"In most cases it's just maybe a quarter of an inch or smaller that penetrates the skin - just a quick poke is all it takes. It's extremely painful. It's not uncommon to see the toughest surfer dude weeping," Lowe observed.

"As long as it's clean and there are no bits of spine left in there, the best treatment is hot water - as hot as they can stand it. That helps denature the toxin. The general treatment should last an hour or more."

For any type of beach injury, it's best to seek medical attention from lifeguards who have the necessary training and equipment. The greatest concern is for individuals with severe allergies to stings. "Those people can go into anaphylactic shock and that's why for some people, getting treatment right away is important," said Lowe.

He advises such people to carry their anti-sting epinephrine medication. "It's something people don't think of taking to the beach."


Stingray (Photo credit unknown)
Lowe and his team of student researchers have been involved in discovering ways to help reduce stingray injuries. "In Seal Beach, the city has been looking at ways of reducing injuries to the public, and they've tried everything from eradication to translocation - trying to move as many as they could.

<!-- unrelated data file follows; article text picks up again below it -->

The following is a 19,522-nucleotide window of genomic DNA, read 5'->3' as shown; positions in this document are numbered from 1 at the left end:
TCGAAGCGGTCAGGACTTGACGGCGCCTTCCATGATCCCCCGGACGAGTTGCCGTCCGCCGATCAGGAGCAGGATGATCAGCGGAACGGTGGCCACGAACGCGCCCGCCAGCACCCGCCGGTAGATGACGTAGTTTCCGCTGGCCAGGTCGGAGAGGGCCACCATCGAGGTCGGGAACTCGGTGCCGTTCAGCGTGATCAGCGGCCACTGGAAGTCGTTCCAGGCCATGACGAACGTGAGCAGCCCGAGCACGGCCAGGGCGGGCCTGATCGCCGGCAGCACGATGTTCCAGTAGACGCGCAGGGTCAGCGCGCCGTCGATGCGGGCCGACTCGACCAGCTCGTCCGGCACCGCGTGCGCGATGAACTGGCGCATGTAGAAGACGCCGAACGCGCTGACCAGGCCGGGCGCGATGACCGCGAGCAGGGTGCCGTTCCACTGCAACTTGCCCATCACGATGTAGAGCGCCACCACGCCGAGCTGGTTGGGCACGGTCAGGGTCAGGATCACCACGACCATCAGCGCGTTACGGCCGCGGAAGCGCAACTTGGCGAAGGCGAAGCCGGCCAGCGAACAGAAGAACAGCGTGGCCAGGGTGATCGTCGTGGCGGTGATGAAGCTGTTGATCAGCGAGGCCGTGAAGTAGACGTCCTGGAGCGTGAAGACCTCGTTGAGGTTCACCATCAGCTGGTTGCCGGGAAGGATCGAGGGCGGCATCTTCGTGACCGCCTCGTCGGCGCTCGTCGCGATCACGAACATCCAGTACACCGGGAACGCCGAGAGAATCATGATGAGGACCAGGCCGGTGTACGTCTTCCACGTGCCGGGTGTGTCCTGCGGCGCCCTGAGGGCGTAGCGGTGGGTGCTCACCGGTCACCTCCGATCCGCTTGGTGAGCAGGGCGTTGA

Since none of these efforts were successful or were considered to be ecologically reasonable, so Lowe proposed was stingray barb-clipping program. "The barb is similar to a fingernail; it's basically a modified scale," Lowe said. "It doesn't have any nerves leading to it, so you can clip off the pointy end."

But after two years of clipping the barbs of about 2,000 stingrays, Lowe and his student team found that these rays replace their spines every late summer to early fall. A new spine grows in, the original spine falls off, so at no point are these rays really without a spine.

Lowe has concluded that the barb-clipping technique will not work at the scale that they were doing it. He now believes that "the answer is better education."

For more information on Lowe's research, visit: